In addition to saving lives and improving the quality of life, immunization generates significant economic benefits. According to an extensive cost-benefit analysis by the CDC, every dollar spent on immunization saves $6.30 in direct medical costs, with an aggregate savings of $10.5 billion. When including indirect costs to society -- a measurement of losses due to missed work, death and disability as well as direct medical costs -- the CDC notes that every dollar spent on immunization saves $18.40, producing societal aggregate savings of $42 billion.xxxii Various cost-benefit analyses produce similar measurements.xxxiii
The DTaP vaccine is particularly cost effective. Each dollar spent on DTaP produces $8.50 of direct medical cost savings and $24 of societal savings.xxxiv More importantly, diphtheria immunizations alone prevent almost 13,000 deaths per year.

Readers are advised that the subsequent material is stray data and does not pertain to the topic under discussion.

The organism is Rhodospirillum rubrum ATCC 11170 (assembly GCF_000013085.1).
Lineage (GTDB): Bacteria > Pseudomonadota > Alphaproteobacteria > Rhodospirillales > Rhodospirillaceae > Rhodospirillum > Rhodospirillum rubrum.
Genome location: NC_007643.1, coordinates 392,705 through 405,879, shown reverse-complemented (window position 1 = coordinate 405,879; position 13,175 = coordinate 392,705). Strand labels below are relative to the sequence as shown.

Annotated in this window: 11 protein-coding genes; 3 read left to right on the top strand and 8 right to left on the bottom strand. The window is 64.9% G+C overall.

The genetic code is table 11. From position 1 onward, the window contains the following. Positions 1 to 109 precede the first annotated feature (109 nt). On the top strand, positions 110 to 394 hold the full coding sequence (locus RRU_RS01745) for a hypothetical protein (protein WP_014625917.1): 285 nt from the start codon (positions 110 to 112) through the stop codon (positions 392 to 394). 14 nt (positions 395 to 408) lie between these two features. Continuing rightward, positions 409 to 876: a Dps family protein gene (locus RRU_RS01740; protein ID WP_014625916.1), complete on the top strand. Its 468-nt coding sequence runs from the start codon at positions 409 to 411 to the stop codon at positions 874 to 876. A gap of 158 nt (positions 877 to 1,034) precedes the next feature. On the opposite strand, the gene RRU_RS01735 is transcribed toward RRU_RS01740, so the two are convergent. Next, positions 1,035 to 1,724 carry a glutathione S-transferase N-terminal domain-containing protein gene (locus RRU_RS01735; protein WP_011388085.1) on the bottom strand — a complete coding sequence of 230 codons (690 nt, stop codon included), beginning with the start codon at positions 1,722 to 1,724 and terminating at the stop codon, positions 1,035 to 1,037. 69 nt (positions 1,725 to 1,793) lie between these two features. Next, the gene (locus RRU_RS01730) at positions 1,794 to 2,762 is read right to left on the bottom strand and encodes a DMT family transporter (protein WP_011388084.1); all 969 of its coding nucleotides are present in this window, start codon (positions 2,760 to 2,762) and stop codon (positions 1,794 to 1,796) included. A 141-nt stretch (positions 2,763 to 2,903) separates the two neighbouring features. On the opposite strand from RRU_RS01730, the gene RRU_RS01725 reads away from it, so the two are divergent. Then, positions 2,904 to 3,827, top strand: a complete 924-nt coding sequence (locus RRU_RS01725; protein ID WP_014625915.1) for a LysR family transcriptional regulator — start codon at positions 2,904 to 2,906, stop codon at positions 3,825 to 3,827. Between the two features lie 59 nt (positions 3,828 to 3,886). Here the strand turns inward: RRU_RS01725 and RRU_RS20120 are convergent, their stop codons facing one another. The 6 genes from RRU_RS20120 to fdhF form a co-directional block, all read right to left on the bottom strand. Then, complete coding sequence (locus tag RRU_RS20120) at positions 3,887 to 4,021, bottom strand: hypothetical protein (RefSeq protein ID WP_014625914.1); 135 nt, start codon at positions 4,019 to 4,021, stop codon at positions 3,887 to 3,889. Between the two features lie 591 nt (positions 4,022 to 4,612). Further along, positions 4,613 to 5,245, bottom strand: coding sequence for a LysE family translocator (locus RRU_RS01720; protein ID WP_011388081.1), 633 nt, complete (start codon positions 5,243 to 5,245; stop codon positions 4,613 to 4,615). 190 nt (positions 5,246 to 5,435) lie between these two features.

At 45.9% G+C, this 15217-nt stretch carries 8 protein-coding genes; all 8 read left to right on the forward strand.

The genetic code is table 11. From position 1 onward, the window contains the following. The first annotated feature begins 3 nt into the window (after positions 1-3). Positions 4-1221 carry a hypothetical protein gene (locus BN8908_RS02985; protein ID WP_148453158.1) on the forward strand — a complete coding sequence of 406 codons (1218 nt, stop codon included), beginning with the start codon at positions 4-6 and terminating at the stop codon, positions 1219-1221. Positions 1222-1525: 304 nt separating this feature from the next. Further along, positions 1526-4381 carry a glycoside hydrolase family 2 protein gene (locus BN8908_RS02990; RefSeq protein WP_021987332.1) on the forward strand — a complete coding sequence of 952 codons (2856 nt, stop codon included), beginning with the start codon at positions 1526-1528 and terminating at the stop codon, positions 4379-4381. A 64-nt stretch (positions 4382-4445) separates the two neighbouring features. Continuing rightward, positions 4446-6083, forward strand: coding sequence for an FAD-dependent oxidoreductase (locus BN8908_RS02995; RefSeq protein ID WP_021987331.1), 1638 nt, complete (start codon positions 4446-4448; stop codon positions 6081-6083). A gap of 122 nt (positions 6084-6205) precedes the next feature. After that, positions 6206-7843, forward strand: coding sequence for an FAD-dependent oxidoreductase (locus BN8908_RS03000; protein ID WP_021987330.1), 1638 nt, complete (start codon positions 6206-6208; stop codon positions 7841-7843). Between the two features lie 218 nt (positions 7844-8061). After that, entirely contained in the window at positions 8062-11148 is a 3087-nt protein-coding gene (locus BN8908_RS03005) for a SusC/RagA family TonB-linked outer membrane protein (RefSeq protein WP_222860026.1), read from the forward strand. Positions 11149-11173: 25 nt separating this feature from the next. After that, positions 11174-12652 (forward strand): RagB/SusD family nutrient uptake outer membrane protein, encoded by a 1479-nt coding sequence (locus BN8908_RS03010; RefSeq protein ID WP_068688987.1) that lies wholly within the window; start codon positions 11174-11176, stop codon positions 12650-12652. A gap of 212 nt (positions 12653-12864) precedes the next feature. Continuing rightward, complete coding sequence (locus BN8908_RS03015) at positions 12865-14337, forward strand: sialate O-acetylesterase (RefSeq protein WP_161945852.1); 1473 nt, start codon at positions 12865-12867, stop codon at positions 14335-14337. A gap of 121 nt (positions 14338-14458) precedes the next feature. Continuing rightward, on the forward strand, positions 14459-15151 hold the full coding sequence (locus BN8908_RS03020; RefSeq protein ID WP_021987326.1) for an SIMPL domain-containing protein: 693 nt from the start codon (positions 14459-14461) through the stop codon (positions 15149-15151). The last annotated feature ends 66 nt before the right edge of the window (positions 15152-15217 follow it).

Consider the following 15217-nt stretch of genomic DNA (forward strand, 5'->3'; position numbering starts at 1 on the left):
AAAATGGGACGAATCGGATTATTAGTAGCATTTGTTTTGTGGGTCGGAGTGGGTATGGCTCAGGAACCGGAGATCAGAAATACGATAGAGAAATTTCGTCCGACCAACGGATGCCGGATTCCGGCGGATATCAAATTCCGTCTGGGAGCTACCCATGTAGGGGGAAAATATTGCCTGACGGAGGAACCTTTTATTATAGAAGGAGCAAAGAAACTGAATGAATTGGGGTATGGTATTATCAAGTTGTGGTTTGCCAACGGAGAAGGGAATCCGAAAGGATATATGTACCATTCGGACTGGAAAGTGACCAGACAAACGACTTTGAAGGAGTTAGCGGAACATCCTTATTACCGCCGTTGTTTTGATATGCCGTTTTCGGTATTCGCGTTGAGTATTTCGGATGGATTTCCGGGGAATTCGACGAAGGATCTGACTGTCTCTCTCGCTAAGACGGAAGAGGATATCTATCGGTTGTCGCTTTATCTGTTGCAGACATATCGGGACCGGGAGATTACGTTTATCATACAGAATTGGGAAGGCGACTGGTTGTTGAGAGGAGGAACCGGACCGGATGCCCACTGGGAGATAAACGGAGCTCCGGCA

|For every $1 spent 1:|
|H. Influenza type b saves||
|Perinatal Hep B saves||
|Inactivated Polio (IPV) saves||
xxxii Ross Rapoport, “CDC: Immunizations High But Shot In Arm Still Needed,” Cox News Service. 1 August 2003.
xxxiii Zhou, et al, “Economic Evaluation of Routine Childhood Immunization with DTaP, Hib, IPV,
MMR and Hep B Vaccines in the United States,” Pediatric Academic Societies Conference,
Seattle, Washington, May 2003.